Hypoxia tolerance and air-breathing ability correlate with habitat preference in coral-dwelling fishes
Nilsson, G.E., Hobbs, J.P.A., Östlund-Nilsson, S., and Munday, P.L. (2007) Hypoxia tolerance and air-breathing ability correlate with habitat preference in coral-dwelling fishes. Coral Reefs, 26 (2). pp. 241-248.
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Hypoxia tolerance and air-breathing occur in a range of freshwater, estuarine and intertidal fishes. Here it is shown for the first time that coral reef fishes from the genera Gobiodon, Paragobiodon and Caracanthus, which all have an obligate association with living coral, also exhibit hypoxia tolerance and a well-developed air-breathing capacity. All nine species maintained adequate respiration in water at oxygen concentrations down to 15–25% air saturation. This hypoxia tolerance is probably needed when the oxygen levels in the coral habitat drops sharply at night. Air-breathing abilities of the species correlated with habitat association, being greatest (equaling oxygen uptake in water) in species that occupy corals extending into shallow water, where they may become air exposed during extreme low tides. Air-breathing was less well-developed or absent in species inhabiting corals from deeper waters. Loss of scales and a network of subcutaneous capillaries appear to be key adaptations allowing cutaneous respiration in air. While hypoxia tolerance may be an ancestral trait in these fishes, air-breathing is likely to be a more recent adaptation exemplifying convergent evolution in the unrelated genera Gobiodon and Caracanthus in response to coral-dwelling lifestyles.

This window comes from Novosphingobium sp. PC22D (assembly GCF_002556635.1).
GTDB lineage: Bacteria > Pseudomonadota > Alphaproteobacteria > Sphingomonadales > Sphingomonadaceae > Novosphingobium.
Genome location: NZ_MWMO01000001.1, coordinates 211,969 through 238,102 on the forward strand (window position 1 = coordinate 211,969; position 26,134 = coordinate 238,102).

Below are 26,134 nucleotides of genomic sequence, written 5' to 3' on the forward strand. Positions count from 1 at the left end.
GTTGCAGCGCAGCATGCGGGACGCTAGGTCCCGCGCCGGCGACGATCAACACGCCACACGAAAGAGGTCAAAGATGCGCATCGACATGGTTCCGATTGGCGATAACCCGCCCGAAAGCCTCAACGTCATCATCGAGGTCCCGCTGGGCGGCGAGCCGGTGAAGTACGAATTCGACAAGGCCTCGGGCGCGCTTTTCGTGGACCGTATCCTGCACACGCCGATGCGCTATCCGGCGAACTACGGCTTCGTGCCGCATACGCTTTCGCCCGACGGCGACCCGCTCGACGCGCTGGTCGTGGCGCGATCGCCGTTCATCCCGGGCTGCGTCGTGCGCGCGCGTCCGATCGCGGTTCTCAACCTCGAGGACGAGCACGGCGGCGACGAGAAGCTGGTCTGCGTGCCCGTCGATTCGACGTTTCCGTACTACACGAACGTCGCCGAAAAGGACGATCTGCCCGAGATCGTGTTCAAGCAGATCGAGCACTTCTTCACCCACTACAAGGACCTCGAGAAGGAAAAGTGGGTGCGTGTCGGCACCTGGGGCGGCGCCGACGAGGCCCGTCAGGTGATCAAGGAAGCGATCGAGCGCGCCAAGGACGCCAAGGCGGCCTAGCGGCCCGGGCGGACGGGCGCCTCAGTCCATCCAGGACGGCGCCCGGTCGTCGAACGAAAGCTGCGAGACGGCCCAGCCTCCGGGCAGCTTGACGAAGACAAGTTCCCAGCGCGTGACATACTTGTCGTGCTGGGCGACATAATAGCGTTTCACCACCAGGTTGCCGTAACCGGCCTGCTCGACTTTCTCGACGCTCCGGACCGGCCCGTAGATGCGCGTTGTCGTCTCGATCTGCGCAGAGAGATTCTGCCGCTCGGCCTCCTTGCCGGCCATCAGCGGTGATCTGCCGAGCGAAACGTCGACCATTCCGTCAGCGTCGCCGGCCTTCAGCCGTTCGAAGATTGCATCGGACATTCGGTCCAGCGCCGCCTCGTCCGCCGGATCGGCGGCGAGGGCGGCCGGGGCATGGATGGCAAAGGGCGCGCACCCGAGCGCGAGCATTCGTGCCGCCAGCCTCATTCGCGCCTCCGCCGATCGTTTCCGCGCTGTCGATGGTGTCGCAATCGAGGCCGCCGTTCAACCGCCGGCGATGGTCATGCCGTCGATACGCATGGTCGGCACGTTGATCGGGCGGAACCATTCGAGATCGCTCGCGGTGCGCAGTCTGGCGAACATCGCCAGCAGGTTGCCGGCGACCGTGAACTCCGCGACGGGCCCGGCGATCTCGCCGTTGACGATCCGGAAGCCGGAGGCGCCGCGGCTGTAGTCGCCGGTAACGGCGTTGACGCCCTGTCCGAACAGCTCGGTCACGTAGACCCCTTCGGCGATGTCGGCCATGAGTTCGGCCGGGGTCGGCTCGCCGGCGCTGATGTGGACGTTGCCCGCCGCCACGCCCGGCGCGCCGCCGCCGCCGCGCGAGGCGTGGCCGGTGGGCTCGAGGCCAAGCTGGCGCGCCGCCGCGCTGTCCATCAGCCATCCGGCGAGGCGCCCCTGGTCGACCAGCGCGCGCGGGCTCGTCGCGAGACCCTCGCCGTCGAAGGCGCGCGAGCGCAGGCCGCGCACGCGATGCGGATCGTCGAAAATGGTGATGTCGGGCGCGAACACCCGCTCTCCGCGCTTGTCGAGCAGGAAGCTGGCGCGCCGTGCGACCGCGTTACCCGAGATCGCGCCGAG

|Item Type:||Article (Refereed Research - C1)|
|Keywords:||coral reef; hypoxia; air-breathing; Caracanthus; Gobiodon; Paragobiodon|
|Date Deposited:||04 Sep 2009 01:31|
|FoR Codes:||06 BIOLOGICAL SCIENCES > 0608 Zoology > 060806 Animal Physiological Ecology @ 50%
06 BIOLOGICAL SCIENCES > 0602 Ecology > 060205 Marine and Estuarine Ecology (incl Marine Ichthyology) @ 50%
|SEO Codes:||97 EXPANDING KNOWLEDGE > 970106 Expanding Knowledge in the Biological Sciences @ 100%|
|Citation Count from Web of Science||